From Jayalalithaa to Vijayakanth: Why filmstar power trumps political power in Tamil Nadu - Firstpost

From Jayalalithaa to Vijayakanth: Why filmstar power trumps political power in Tamil Nadu

Chennai: With five chief ministers in the last five decades from the movie world, the way to the political power in Tamil Nadu is through building up star power.

Five of the state's chief ministers - C.N. Annadurai, M. Karunanidhi, M.G. Ramachandran (MGR), Janaki Ramachandran and J. Jayalalitha - had their roots in films, while several other actors showed an interest in politics.

In the May 2016 assembly elections, there are three chief ministerial candidiates — incumbent J.Jayalalithaa of the AIADMK, DMK president M. Karunanidhi and DMDK founder A.Vijayakanth — all with a background of Tamil film industry.

Apart from these three, the state has seen and is still seeing several actor-turned-politicians like the late Sivaji Ganesan, R. Sarathkumar, T. Rajendar and M. Karthik who have floated their own parties.

There are several other actors like R. Ramarajan, Vagai Chandrasekhar, Napoleon, Kushboo, C.R. Saraswathi, Anantharaaj and others who have joined the AIADMK, DMK and Congress.

While Annadurai and Karunanidhi were involved in writing the story, screenplay and dialogues of movies, it was MGR who became the first actor-turned-chief minister.


Founder of the ADMK that later became the AIADMK, MGR showed the world the route to political power is also through his star power pull.

Movie actor N.T. Rama Rao also proved that in Andhra Pradesh by floating the Telugu Desam Party and capturing the chief minister's post.

Prior to floating the ADMK in 1972, MGR was with the DMK, which used his star power to capture political power. Movies starring MGR subtly promoted the DMK through songs and dialogues.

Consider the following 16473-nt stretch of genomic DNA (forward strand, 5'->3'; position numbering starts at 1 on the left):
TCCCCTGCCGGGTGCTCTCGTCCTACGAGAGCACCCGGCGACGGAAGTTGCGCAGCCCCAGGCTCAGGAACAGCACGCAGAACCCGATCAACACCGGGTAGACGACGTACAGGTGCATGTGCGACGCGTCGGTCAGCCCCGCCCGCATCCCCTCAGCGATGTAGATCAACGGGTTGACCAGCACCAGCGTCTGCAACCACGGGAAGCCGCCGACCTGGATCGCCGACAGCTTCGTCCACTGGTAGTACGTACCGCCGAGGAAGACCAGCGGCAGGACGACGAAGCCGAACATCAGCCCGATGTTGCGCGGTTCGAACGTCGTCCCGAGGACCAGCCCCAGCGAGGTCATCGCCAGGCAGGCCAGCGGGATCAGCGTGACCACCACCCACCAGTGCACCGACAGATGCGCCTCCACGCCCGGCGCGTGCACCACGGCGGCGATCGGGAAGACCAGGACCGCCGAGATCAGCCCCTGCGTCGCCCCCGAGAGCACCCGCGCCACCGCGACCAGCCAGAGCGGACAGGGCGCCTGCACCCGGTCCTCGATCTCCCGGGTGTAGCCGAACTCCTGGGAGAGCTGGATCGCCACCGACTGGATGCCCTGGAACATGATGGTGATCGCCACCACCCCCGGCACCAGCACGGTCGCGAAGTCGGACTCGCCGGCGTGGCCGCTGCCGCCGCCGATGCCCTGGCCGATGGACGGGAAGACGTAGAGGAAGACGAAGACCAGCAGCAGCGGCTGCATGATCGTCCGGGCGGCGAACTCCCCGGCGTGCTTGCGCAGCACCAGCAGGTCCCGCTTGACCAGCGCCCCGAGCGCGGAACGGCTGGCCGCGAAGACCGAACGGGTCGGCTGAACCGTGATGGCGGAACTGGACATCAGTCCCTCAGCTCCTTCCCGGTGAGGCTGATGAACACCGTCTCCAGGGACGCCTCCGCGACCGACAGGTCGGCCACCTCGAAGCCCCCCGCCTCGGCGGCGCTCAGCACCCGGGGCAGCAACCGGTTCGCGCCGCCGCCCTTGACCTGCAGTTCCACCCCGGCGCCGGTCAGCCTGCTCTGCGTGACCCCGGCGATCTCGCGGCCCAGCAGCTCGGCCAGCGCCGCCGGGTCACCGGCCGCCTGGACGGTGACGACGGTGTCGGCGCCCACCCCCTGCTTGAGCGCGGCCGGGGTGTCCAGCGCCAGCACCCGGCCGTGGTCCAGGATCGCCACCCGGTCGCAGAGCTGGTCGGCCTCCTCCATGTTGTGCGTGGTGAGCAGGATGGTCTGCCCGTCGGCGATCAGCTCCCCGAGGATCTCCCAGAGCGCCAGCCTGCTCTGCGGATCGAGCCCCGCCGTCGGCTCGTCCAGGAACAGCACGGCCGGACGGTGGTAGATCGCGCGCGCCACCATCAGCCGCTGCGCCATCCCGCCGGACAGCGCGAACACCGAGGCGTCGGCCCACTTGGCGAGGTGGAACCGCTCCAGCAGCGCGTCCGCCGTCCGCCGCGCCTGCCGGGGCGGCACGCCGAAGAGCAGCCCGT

But then, a power struggle erupted in the DMK after Karunanidhi started projecting his first son MK Muthu in a big way. Expelled from the DMK, MGR fought back by successfully converting his huge fan base and fan clubs into a political party, the AIADMK.

Since then, this is the route being followed by other actor-turned-politicians.

With his carefully cultivated movie image of being poor-friendly and without any vices like drinking or smoking, MGR soon became the darling of the people.

The AIADMK not only ousted the DMK from power in 1977 but also kept it in the wilderness till MGR's demise in 1987.

After MGR's death, his wife Janaki Ramachandran, also an actor, became chief minister for a very brief period before governor's rule was imposed.

A power struggle between Janaki Ramachandran and Jayalalithaa — who was introduced to politics by MGR and also starred in several movies with him — saw the AIADMK breaking into two.

Subsequently the two factions merged under Jayalalithaa's leadership and AIADMK captured back power in 1991. Since then Jayalalithaa remains the undisputed leader of the AIADMK.

In 2005, Vijayakanth, 63, an action hero known to perform stunts in movies without a duplicate, floated his DMDK party as an alternative to the two dominant Dravidian parties — the AIADMK and the DMK.

When he fought the polls alone without aligning with any party, the DMDK notched up an impressive vote share, better than even the established MDMK and PMK.

As the DMDK's vote share can add muscle to any alliance, he is one of the most sought alliance partner by all opposition parties, BJP included.

Called "Karuppu (Black) MGR" or Captain after his movie "Captain Prabhakaran", Vijayakanth has acted in over 150 Tamil movies.

Though he was never the No.1 hero, he charted his own style in the movie world — a fighter vanquishing terrorists and bad guys.

But then, that's what politics is all about — vanquishing your opponents!


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